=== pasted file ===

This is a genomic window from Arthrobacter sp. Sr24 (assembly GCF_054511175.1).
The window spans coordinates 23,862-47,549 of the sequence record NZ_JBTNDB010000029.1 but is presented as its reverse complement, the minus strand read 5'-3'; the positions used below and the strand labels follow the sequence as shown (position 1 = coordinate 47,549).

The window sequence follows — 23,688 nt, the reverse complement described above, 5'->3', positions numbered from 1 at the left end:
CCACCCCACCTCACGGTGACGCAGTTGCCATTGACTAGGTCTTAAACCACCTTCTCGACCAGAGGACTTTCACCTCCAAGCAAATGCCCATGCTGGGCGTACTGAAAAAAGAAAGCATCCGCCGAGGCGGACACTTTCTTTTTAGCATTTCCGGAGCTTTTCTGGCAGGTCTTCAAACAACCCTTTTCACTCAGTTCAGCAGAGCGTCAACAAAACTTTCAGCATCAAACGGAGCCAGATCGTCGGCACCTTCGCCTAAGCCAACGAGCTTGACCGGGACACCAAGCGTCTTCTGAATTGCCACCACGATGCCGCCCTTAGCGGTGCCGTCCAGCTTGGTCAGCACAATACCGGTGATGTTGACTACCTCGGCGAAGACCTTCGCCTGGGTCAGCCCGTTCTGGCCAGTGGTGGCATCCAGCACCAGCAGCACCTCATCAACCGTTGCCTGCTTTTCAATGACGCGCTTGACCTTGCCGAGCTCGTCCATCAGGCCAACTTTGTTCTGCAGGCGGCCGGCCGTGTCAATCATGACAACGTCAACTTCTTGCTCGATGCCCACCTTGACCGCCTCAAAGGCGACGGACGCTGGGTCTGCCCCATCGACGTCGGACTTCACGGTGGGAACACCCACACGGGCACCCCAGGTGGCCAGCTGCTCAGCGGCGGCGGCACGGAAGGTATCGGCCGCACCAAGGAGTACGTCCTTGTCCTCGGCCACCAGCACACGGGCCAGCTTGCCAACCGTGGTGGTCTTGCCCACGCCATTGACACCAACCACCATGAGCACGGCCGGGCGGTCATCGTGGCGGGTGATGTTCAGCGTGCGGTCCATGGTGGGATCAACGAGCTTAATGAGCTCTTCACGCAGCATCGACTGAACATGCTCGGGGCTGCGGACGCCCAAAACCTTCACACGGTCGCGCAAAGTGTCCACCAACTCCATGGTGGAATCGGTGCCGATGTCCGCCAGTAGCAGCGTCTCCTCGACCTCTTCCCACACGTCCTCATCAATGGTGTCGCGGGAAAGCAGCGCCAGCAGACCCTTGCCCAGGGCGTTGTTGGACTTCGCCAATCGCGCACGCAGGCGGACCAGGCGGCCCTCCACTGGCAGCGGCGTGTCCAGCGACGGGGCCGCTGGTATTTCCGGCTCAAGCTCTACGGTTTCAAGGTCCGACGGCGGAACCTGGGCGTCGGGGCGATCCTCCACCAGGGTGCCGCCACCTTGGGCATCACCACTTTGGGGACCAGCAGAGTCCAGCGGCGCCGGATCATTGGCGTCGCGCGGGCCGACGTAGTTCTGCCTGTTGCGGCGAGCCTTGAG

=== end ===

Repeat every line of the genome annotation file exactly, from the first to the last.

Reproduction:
This is a genomic window from Arthrobacter sp. Sr24 (assembly GCF_054511175.1).
The window spans coordinates 23,862-47,549 of the sequence record NZ_JBTNDB010000029.1 but is presented as its reverse complement, the minus strand read 5'-3'; the positions used below and the strand labels follow the sequence as shown (position 1 = coordinate 47,549).

The window sequence follows — 23,688 nt, the reverse complement described above, 5'->3', positions numbered from 1 at the left end:
CCACCCCACCTCACGGTGACGCAGTTGCCATTGACTAGGTCTTAAACCACCTTCTCGACCAGAGGACTTTCACCTCCAAGCAAATGCCCATGCTGGGCGTACTGAAAAAAGAAAGCATCCGCCGAGGCGGACACTTTCTTTTTAGCATTTCCGGAGCTTTTCTGGCAGGTCTTCAAACAACCCTTTTCACTCAGTTCAGCAGAGCGTCAACAAAACTTTCAGCATCAAACGGAGCCAGATCGTCGGCACCTTCGCCTAAGCCAACGAGCTTGACCGGGACACCAAGCGTCTTCTGAATTGCCACCACGATGCCGCCCTTAGCGGTGCCGTCCAGCTTGGTCAGCACAATACCGGTGATGTTGACTACCTCGGCGAAGACCTTCGCCTGGGTCAGCCCGTTCTGGCCAGTGGTGGCATCCAGCACCAGCAGCACCTCATCAACCGTTGCCTGCTTTTCAATGACGCGCTTGACCTTGCCGAGCTCGTCCATCAGGCCAACTTTGTTCTGCAGGCGGCCGGCCGTGTCAATCATGACAACGTCAACTTCTTGCTCGATGCCCACCTTGACCGCCTCAAAGGCGACGGACGCTGGGTCTGCCCCATCGACGTCGGACTTCACGGTGGGAACACCCACACGGGCACCCCAGGTGGCCAGCTGCTCAGCGGCGGCGGCACGGAAGGTATCGGCCGCACCAAGGAGTACGTCCTTGTCCTCGGCCACCAGCACACGGGCCAGCTTGCCAACCGTGGTGGTCTTGCCCACGCCATTGACACCAACCACCATGAGCACGGCCGGGCGGTCATCGTGGCGGGTGATGTTCAGCGTGCGGTCCATGGTGGGATCAACGAGCTTAATGAGCTCTTCACGCAGCATCGACTGAACATGCTCGGGGCTGCGGACGCCCAAAACCTTCACACGGTCGCGCAAAGTGTCCACCAACTCCATGGTGGAATCGGTGCCGATGTCCGCCAGTAGCAGCGTCTCCTCGACCTCTTCCCACACGTCCTCATCAATGGTGTCGCGGGAAAGCAGCGCCAGCAGACCCTTGCCCAGGGCGTTGTTGGACTTCGCCAATCGCGCACGCAGGCGGACCAGGCGGCCCTCCACTGGCAGCGGCGTGTCCAGCGACGGGGCCGCTGGTATTTCCGGCTCAAGCTCTACGGTTTCAAGGTCCGACGGCGGAACCTGGGCGTCGGGGCGATCCTCCACCAGGGTGCCGCCACCTTGGGCATCACCACTTTGGGGACCAGCAGAGTCCAGCGGCGCCGGATCATTGGCGTCGCGCGGGCCGACGTAGTTCTGCCTGTTGCGGCGAGCCTTGAG